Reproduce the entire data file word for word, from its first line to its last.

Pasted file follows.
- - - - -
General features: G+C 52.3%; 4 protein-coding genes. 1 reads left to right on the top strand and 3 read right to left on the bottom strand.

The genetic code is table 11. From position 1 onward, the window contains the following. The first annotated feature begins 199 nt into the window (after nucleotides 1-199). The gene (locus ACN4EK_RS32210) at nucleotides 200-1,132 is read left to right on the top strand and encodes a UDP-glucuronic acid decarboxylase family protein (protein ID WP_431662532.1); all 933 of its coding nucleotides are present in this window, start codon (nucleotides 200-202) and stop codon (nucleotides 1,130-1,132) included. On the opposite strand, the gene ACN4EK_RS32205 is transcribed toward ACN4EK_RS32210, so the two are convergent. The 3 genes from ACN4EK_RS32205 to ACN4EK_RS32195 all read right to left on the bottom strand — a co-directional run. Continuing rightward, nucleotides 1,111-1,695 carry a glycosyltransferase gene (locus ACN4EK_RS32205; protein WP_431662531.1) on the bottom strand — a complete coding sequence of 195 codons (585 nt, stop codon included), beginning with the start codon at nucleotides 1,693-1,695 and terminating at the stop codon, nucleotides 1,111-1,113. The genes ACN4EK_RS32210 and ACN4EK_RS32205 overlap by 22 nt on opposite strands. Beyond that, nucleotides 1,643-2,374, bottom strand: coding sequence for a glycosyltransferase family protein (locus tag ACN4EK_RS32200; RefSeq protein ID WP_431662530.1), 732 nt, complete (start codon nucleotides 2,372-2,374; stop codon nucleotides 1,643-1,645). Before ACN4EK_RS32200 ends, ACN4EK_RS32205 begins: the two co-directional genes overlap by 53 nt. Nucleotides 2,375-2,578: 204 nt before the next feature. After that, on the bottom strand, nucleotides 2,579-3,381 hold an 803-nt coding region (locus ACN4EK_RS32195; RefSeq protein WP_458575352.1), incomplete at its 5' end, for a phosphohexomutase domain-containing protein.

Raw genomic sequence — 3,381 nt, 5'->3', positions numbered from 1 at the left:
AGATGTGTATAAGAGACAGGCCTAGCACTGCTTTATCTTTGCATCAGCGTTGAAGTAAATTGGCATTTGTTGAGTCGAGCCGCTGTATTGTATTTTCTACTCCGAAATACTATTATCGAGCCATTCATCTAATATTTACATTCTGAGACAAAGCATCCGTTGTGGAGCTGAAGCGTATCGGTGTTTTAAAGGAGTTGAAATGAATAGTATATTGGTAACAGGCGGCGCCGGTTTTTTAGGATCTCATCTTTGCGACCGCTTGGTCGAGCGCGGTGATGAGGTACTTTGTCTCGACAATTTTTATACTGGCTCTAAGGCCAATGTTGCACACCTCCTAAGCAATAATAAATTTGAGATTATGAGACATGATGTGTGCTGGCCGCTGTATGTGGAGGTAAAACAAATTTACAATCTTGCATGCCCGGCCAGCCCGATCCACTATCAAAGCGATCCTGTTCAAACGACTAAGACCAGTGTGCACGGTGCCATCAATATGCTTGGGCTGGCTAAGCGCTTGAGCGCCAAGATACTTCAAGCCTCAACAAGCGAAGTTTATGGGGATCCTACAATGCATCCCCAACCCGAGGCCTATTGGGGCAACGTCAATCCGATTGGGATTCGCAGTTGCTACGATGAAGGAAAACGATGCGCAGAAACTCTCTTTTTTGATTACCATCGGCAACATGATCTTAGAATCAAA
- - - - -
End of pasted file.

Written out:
General features: G+C 52.3%; 4 protein-coding genes. 1 reads left to right on the top strand and 3 read right to left on the bottom strand.

The genetic code is table 11. From position 1 onward, the window contains the following. The first annotated feature begins 199 nt into the window (after nucleotides 1-199). The gene (locus ACN4EK_RS32210) at nucleotides 200-1,132 is read left to right on the top strand and encodes a UDP-glucuronic acid decarboxylase family protein (protein ID WP_431662532.1); all 933 of its coding nucleotides are present in this window, start codon (nucleotides 200-202) and stop codon (nucleotides 1,130-1,132) included. On the opposite strand, the gene ACN4EK_RS32205 is transcribed toward ACN4EK_RS32210, so the two are convergent. The 3 genes from ACN4EK_RS32205 to ACN4EK_RS32195 all read right to left on the bottom strand — a co-directional run. Continuing rightward, nucleotides 1,111-1,695 carry a glycosyltransferase gene (locus ACN4EK_RS32205; protein WP_431662531.1) on the bottom strand — a complete coding sequence of 195 codons (585 nt, stop codon included), beginning with the start codon at nucleotides 1,693-1,695 and terminating at the stop codon, nucleotides 1,111-1,113. The genes ACN4EK_RS32210 and ACN4EK_RS32205 overlap by 22 nt on opposite strands. Beyond that, nucleotides 1,643-2,374, bottom strand: coding sequence for a glycosyltransferase family protein (locus tag ACN4EK_RS32200; RefSeq protein ID WP_431662530.1), 732 nt, complete (start codon nucleotides 2,372-2,374; stop codon nucleotides 1,643-1,645). Before ACN4EK_RS32200 ends, ACN4EK_RS32205 begins: the two co-directional genes overlap by 53 nt. Nucleotides 2,375-2,578: 204 nt before the next feature. After that, on the bottom strand, nucleotides 2,579-3,381 hold an 803-nt coding region (locus ACN4EK_RS32195; RefSeq protein WP_458575352.1), incomplete at its 5' end, for a phosphohexomutase domain-containing protein.

Raw genomic sequence — 3,381 nt, 5'->3', positions numbered from 1 at the left:
AGATGTGTATAAGAGACAGGCCTAGCACTGCTTTATCTTTGCATCAGCGTTGAAGTAAATTGGCATTTGTTGAGTCGAGCCGCTGTATTGTATTTTCTACTCCGAAATACTATTATCGAGCCATTCATCTAATATTTACATTCTGAGACAAAGCATCCGTTGTGGAGCTGAAGCGTATCGGTGTTTTAAAGGAGTTGAAATGAATAGTATATTGGTAACAGGCGGCGCCGGTTTTTTAGGATCTCATCTTTGCGACCGCTTGGTCGAGCGCGGTGATGAGGTACTTTGTCTCGACAATTTTTATACTGGCTCTAAGGCCAATGTTGCACACCTCCTAAGCAATAATAAATTTGAGATTATGAGACATGATGTGTGCTGGCCGCTGTATGTGGAGGTAAAACAAATTTACAATCTTGCATGCCCGGCCAGCCCGATCCACTATCAAAGCGATCCTGTTCAAACGACTAAGACCAGTGTGCACGGTGCCATCAATATGCTTGGGCTGGCTAAGCGCTTGAGCGCCAAGATACTTCAAGCCTCAACAAGCGAAGTTTATGGGGATCCTACAATGCATCCCCAACCCGAGGCCTATTGGGGCAACGTCAATCCGATTGGGATTCGCAGTTGCTACGATGAAGGAAAACGATGCGCAGAAACTCTCTTTTTTGATTACCATCGGCAACATGATCTTAGAATCAAA